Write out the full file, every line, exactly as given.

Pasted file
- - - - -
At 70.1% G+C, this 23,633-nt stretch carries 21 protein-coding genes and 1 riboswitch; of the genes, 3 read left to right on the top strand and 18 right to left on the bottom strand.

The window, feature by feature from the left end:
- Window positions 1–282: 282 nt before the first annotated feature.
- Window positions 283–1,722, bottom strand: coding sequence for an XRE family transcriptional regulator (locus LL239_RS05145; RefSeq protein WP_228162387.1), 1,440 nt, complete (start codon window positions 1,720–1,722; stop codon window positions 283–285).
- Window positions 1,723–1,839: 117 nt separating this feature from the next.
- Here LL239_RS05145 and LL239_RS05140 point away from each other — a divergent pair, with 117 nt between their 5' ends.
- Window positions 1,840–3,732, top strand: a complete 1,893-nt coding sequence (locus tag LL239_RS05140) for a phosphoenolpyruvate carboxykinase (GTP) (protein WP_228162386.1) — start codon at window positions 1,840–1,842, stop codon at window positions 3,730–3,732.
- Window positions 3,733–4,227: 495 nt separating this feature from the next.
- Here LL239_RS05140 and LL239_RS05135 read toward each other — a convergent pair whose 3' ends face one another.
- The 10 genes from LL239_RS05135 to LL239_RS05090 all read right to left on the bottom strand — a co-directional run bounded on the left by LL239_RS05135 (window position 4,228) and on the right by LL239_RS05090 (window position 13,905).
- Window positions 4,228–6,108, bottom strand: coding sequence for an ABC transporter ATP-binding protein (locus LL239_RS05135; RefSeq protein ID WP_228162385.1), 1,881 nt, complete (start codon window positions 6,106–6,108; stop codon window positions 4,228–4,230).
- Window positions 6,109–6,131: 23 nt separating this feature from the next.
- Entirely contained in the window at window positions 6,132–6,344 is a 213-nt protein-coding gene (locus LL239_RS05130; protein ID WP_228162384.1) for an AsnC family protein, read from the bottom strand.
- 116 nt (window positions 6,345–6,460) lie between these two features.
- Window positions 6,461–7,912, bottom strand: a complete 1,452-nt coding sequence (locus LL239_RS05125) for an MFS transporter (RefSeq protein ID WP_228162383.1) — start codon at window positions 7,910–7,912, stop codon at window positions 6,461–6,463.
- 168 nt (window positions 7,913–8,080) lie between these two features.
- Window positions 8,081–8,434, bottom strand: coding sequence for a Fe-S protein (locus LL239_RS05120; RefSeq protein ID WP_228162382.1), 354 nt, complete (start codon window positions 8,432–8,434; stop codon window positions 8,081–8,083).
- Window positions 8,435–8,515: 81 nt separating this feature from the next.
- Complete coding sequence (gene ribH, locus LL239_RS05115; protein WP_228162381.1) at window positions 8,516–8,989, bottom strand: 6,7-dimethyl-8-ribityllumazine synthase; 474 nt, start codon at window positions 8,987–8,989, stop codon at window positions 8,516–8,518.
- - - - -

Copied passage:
At 70.1% G+C, this 23,633-nt stretch carries 21 protein-coding genes and 1 riboswitch; of the genes, 3 read left to right on the top strand and 18 right to left on the bottom strand.

The window, feature by feature from the left end:
- Window positions 1–282: 282 nt before the first annotated feature.
- Window positions 283–1,722, bottom strand: coding sequence for an XRE family transcriptional regulator (locus LL239_RS05145; RefSeq protein WP_228162387.1), 1,440 nt, complete (start codon window positions 1,720–1,722; stop codon window positions 283–285).
- Window positions 1,723–1,839: 117 nt separating this feature from the next.
- Here LL239_RS05145 and LL239_RS05140 point away from each other — a divergent pair, with 117 nt between their 5' ends.
- Window positions 1,840–3,732, top strand: a complete 1,893-nt coding sequence (locus tag LL239_RS05140) for a phosphoenolpyruvate carboxykinase (GTP) (protein WP_228162386.1) — start codon at window positions 1,840–1,842, stop codon at window positions 3,730–3,732.
- Window positions 3,733–4,227: 495 nt separating this feature from the next.
- Here LL239_RS05140 and LL239_RS05135 read toward each other — a convergent pair whose 3' ends face one another.
- The 10 genes from LL239_RS05135 to LL239_RS05090 all read right to left on the bottom strand — a co-directional run bounded on the left by LL239_RS05135 (window position 4,228) and on the right by LL239_RS05090 (window position 13,905).
- Window positions 4,228–6,108, bottom strand: coding sequence for an ABC transporter ATP-binding protein (locus LL239_RS05135; RefSeq protein ID WP_228162385.1), 1,881 nt, complete (start codon window positions 6,106–6,108; stop codon window positions 4,228–4,230).
- Window positions 6,109–6,131: 23 nt separating this feature from the next.
- Entirely contained in the window at window positions 6,132–6,344 is a 213-nt protein-coding gene (locus LL239_RS05130; protein ID WP_228162384.1) for an AsnC family protein, read from the bottom strand.
- 116 nt (window positions 6,345–6,460) lie between these two features.
- Window positions 6,461–7,912, bottom strand: a complete 1,452-nt coding sequence (locus LL239_RS05125) for an MFS transporter (RefSeq protein ID WP_228162383.1) — start codon at window positions 7,910–7,912, stop codon at window positions 6,461–6,463.
- 168 nt (window positions 7,913–8,080) lie between these two features.
- Window positions 8,081–8,434, bottom strand: coding sequence for a Fe-S protein (locus LL239_RS05120; RefSeq protein ID WP_228162382.1), 354 nt, complete (start codon window positions 8,432–8,434; stop codon window positions 8,081–8,083).
- Window positions 8,435–8,515: 81 nt separating this feature from the next.
- Complete coding sequence (gene ribH, locus LL239_RS05115; protein WP_228162381.1) at window positions 8,516–8,989, bottom strand: 6,7-dimethyl-8-ribityllumazine synthase; 474 nt, start codon at window positions 8,987–8,989, stop codon at window positions 8,516–8,518.